The Tunnel 5 wildfire that sparked Sunday in Skamania County had grown to more than 500 acres by Tuesday morning, burning at least 10 homes and stirring evacuation orders for around 1,000 people.
It’s not yet clear what caused the fire along the Columbia River Gorge, but fire officials said it started around 11:19 a.m. Sunday near several homes. Witnesses began calling the Skamania County Sheriff’s Office, which sent electronic alerts and went door-to-door to neighboring homes.
Fire officials said in an interview Monday that the blaze started “adjacent” to multiple houses.
“Just due to the location of it, and the proximity of structures and houses, is why of course it did go to (evacuation) pretty quickly,” said Heather Appelhof, a spokesperson for the patchwork of government agencies working to extinguish the fire.
Officials estimated about ten homes have been destroyed and 250 more are in danger, according to a public database run by the Northwest Interagency Coordination Center, which quarterbacks firefighting efforts in the region. Fifteen businesses and dozens more other structures are also close to the flames.
Four helicopters flew in Monday morning to help, Appelhof said, dumping water from the nearby Columbia River. In nearby waters of the same river, scores of people swam and enjoyed water sports to celebrate the Fourth of July.
“It’s a very popular area and when we have our aircraft out there trying to dip water, too, that’s another challenge that we’re looking at,” she said. “It just ups the complexity.”
The fire also triggered evacuations for about 70 Girl Scouts and troop leaders at Camp Arrowhead, near the town of Stevenson. The scouts were celebrating the first overnight camping trip of the summer, as well as Camp Arrowhead’s 75th anniversary.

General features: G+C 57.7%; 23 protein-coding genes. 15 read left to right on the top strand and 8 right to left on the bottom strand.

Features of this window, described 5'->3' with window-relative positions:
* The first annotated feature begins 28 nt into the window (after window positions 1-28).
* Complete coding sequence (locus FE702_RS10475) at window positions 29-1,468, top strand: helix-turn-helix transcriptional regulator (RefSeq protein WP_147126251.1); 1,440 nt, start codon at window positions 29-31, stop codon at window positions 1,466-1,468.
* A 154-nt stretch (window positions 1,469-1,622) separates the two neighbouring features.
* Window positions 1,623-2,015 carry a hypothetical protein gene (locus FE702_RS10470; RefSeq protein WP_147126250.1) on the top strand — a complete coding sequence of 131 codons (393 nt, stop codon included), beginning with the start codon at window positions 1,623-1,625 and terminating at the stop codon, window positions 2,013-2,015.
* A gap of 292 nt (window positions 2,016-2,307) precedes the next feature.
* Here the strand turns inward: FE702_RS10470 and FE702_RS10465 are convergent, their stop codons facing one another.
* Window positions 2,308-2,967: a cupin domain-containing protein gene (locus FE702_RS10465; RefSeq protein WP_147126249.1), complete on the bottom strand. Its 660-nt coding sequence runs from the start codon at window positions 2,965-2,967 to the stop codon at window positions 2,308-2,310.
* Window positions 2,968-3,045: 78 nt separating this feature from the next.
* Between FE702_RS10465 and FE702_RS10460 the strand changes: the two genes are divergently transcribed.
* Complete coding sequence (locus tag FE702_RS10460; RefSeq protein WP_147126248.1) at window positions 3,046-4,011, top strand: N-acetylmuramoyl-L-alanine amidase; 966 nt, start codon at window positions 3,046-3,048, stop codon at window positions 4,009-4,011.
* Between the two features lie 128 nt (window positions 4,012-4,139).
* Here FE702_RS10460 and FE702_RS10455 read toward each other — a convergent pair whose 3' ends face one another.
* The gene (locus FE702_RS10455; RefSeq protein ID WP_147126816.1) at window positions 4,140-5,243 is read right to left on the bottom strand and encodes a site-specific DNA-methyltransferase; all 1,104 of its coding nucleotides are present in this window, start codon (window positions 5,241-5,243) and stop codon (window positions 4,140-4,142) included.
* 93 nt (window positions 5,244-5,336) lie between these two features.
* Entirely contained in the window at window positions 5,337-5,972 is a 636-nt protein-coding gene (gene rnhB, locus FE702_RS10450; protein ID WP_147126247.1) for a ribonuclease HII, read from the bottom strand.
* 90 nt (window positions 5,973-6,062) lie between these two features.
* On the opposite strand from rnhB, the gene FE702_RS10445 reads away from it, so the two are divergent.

“This is not the start to summer that our campers or our staff wanted, but it’s really important to us that safety comes first. We didn’t hesitate to make sure that we were taking the right steps to keep our campers safe,” said Sarah Shipe, the spokesperson for Girl Scouts of Oregon and Southwest Washington.
Shipe said the Girl Scout members and organizers relocated to the organization’s Portland Service Center, where members were able to meet with their families. Shipe said all Girl Scout members had been reunited with their families by Monday evening.
Boots-on-the-ground firefighters focused much of their efforts Monday on defending structures. Crews were dispatched from around the Washington town of Carson. Support staff spent much of the day transforming a local middle school into a command center and base camp.
The fire is burning on steep terrain, fueled by dry brush and timber. Appelhof described it as a challenging fire. With forecasts spelling out a hot week, she said, it’s expected to continue growing.
April Ehrlich contributed to this story.